Bearing up in China15 January 2007
Almost half of the turbines to be used at China’s Three Gorges hydro power project are being supplied by Alstom Power. The turbine runners – which are 23% larger than any others produced by Alstom previously – are 10.6m in diameter, with a height of 5m.
For hydro turbines on the right bank of the dam, Busak+Shamban, the sales and marketing arm of Trelleborg Sealing Solutions, is supplying Orkot bearings of an advanced reinforced polymer material. The bearings are fitted on wicket gate housings within the alstom hydro turbines. These are adjusted to control water flow and bearings aid their movement.
Bronze bearings have been a traditional solution in hydro power turbines but to give them sufficient friction to work they require lubrication. During operation, the lubricant enters the water, which can have a detrimental effect on wildlife. Environmental pressure means that greaseless ‘fish friendly’ bearings must now be fitted on hydro turbines.
As an alternative to proven products Busak+Shamban offered Alstom Orkot advanced polymer bearing technology. To demonstrate the projects efficiency, a number of independent tests, specific to bearings in hydro power applications, were carried out. The Orkot performance was measured against bronze bearings and competitive composite solutions.
In the study, conducted by the Swedish University Technology Division, four commercially available bearing materials were tested in water-lubricated conditions with an oscillating stainless steel shaft that had a motion pattern similar to a bearing supporting a turbine blade. Results were compared to a lubricated tin-bronze bearing under the same test conditions.
The shaft motion pattern was a cycle consisting of a 60 degree motion back and forth with a two second pause before and after each direction change. After that, 10 smaller plus or minus 12 degree motions were performed with a one second pause between each sliding direction change. This was repeated about 15,000 times or until the test was stopped. In total, there were about 330,000 motions with a maximum sliding speed of 5.6mm per second. Friction values were monitored 0.3 seconds after every sliding direction change.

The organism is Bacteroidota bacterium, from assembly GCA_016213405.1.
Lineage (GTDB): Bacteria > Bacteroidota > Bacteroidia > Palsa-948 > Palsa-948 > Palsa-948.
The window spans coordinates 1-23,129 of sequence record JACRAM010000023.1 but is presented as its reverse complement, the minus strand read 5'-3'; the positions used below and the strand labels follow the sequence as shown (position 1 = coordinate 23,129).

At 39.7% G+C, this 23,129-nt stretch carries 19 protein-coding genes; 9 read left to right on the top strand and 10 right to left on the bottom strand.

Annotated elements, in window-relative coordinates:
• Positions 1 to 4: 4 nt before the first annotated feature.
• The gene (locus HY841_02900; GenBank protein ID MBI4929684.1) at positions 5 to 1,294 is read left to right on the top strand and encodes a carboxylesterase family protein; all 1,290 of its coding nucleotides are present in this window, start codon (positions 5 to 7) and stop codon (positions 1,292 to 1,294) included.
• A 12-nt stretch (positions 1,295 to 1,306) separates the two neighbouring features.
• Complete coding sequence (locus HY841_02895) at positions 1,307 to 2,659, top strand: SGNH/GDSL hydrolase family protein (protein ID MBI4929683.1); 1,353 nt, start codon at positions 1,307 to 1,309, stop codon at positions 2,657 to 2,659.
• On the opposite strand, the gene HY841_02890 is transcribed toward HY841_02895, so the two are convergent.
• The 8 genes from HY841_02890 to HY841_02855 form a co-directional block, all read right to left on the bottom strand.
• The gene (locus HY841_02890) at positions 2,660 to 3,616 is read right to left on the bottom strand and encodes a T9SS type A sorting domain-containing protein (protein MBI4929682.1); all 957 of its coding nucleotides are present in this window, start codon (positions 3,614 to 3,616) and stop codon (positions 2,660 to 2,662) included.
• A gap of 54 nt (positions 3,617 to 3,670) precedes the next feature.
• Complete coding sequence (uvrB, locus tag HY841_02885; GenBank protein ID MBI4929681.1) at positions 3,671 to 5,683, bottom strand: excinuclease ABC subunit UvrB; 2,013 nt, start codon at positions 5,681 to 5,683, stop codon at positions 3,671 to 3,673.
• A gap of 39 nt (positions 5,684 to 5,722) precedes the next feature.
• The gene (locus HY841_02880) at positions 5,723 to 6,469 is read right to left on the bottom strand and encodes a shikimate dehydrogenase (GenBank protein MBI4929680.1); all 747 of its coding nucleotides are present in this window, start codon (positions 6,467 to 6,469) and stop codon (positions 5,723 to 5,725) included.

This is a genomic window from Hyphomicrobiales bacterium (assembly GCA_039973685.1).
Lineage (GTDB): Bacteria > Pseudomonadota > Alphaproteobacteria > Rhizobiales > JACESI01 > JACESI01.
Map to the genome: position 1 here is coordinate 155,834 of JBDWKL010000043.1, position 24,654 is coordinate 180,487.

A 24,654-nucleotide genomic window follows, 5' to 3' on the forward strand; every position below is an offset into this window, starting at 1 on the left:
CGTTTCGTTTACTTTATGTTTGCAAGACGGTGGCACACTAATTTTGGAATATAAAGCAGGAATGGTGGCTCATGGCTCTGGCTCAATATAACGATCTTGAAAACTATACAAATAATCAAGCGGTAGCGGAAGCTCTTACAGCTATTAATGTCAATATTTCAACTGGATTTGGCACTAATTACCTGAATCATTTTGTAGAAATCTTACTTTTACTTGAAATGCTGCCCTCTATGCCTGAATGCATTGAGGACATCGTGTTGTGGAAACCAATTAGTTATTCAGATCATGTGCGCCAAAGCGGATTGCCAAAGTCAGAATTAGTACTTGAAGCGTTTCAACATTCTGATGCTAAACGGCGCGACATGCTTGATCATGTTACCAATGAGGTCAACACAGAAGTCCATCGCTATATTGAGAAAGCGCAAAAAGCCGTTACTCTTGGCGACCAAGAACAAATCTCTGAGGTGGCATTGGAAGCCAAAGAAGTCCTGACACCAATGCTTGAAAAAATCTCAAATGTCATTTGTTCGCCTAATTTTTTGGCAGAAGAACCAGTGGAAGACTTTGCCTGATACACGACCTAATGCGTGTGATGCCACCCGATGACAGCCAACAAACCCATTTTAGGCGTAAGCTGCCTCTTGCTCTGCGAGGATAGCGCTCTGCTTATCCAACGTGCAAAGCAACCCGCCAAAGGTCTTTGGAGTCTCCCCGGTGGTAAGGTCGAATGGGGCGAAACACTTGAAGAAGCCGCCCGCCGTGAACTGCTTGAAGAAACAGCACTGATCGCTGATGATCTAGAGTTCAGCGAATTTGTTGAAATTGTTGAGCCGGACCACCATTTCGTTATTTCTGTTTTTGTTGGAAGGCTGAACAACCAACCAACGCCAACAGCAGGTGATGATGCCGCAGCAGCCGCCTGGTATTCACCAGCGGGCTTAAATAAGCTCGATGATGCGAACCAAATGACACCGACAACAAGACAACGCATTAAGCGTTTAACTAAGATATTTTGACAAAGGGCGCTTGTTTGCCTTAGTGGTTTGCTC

The best performing material, which recorded a friction value of zero at start up, deteriorated quite quickly after the run in layer wore away. Showing increasing friction throughout the test, this averaged out at above m0.2. The other materials tested all showed start up friction of between m0.07 and m0.2. However, all demonstrated increasing friction values during the test cycles well above m0.1. Conversely, the Orkot material was slightly above m0.1 at start up but after running in over a limited number of cycles its friction values were almost constant at a friction force below m0.1.
The Orkot products exceptional friction characteristics, demonstrated during the tests, mean they have a very low co-efficient of friction in dynamic situations and especially at start of movement after extended periods of rest. This was important in the Three Gorges turbines where, once the optimum flow of water has been established, the bearings within the runners would be quasi-static for a considerable period of time, perhaps several hours.
The Orkot TXMM and TLMM materials used in these bearings are specific to Trelleborg Sealing Solution. A polymer material, the elasticity of the Orkot product is also significant in the functioning of the bearings. As opposed to a metal bearing, the Orkot material is relatively soft. When a load is applied to the material, it gives very slightly, deflecting or deforming in shape. This material property improves the life of the bearing by reducing wear. It has the further benefit of accommodating misalignment within equipment housings.